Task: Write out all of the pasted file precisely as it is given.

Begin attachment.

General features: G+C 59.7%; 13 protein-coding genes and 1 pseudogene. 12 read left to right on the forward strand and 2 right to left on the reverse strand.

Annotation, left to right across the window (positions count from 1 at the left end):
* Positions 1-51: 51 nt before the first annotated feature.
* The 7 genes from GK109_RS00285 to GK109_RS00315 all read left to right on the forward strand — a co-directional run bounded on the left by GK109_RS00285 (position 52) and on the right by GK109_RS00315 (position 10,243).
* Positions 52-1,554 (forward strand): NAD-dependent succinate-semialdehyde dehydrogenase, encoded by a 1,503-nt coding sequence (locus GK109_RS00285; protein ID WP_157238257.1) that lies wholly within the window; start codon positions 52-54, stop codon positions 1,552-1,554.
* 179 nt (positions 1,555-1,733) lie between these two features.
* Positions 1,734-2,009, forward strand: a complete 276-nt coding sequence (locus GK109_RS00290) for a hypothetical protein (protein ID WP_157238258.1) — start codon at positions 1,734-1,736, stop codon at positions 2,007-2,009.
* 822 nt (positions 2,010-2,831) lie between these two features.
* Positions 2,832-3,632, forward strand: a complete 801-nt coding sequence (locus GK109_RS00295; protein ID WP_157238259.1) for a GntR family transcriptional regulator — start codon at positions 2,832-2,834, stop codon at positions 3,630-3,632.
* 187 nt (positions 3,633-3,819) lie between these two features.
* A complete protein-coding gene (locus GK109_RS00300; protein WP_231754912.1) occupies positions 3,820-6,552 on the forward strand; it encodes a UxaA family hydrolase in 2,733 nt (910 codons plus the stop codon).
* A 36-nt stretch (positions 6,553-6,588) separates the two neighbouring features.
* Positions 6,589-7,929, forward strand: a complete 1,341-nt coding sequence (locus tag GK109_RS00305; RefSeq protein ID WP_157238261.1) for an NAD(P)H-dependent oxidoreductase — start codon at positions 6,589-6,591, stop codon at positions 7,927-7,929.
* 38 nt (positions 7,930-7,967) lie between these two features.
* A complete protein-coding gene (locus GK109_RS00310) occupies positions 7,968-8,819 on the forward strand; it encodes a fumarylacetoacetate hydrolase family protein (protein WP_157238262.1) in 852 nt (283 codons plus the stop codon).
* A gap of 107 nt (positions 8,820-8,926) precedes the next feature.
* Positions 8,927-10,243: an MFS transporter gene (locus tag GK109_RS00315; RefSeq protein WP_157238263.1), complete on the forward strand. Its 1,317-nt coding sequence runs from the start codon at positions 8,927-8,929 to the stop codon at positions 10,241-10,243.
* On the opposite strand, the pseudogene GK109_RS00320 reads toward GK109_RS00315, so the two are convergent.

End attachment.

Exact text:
General features: G+C 59.7%; 13 protein-coding genes and 1 pseudogene. 12 read left to right on the forward strand and 2 right to left on the reverse strand.

Annotation, left to right across the window (positions count from 1 at the left end):
* Positions 1-51: 51 nt before the first annotated feature.
* The 7 genes from GK109_RS00285 to GK109_RS00315 all read left to right on the forward strand — a co-directional run bounded on the left by GK109_RS00285 (position 52) and on the right by GK109_RS00315 (position 10,243).
* Positions 52-1,554 (forward strand): NAD-dependent succinate-semialdehyde dehydrogenase, encoded by a 1,503-nt coding sequence (locus GK109_RS00285; protein ID WP_157238257.1) that lies wholly within the window; start codon positions 52-54, stop codon positions 1,552-1,554.
* 179 nt (positions 1,555-1,733) lie between these two features.
* Positions 1,734-2,009, forward strand: a complete 276-nt coding sequence (locus GK109_RS00290) for a hypothetical protein (protein ID WP_157238258.1) — start codon at positions 1,734-1,736, stop codon at positions 2,007-2,009.
* 822 nt (positions 2,010-2,831) lie between these two features.
* Positions 2,832-3,632, forward strand: a complete 801-nt coding sequence (locus GK109_RS00295; protein ID WP_157238259.1) for a GntR family transcriptional regulator — start codon at positions 2,832-2,834, stop codon at positions 3,630-3,632.
* 187 nt (positions 3,633-3,819) lie between these two features.
* A complete protein-coding gene (locus GK109_RS00300; protein WP_231754912.1) occupies positions 3,820-6,552 on the forward strand; it encodes a UxaA family hydrolase in 2,733 nt (910 codons plus the stop codon).
* A 36-nt stretch (positions 6,553-6,588) separates the two neighbouring features.
* Positions 6,589-7,929, forward strand: a complete 1,341-nt coding sequence (locus tag GK109_RS00305; RefSeq protein ID WP_157238261.1) for an NAD(P)H-dependent oxidoreductase — start codon at positions 6,589-6,591, stop codon at positions 7,927-7,929.
* 38 nt (positions 7,930-7,967) lie between these two features.
* A complete protein-coding gene (locus GK109_RS00310) occupies positions 7,968-8,819 on the forward strand; it encodes a fumarylacetoacetate hydrolase family protein (protein WP_157238262.1) in 852 nt (283 codons plus the stop codon).
* A gap of 107 nt (positions 8,820-8,926) precedes the next feature.
* Positions 8,927-10,243: an MFS transporter gene (locus tag GK109_RS00315; RefSeq protein WP_157238263.1), complete on the forward strand. Its 1,317-nt coding sequence runs from the start codon at positions 8,927-8,929 to the stop codon at positions 10,241-10,243.
* On the opposite strand, the pseudogene GK109_RS00320 reads toward GK109_RS00315, so the two are convergent.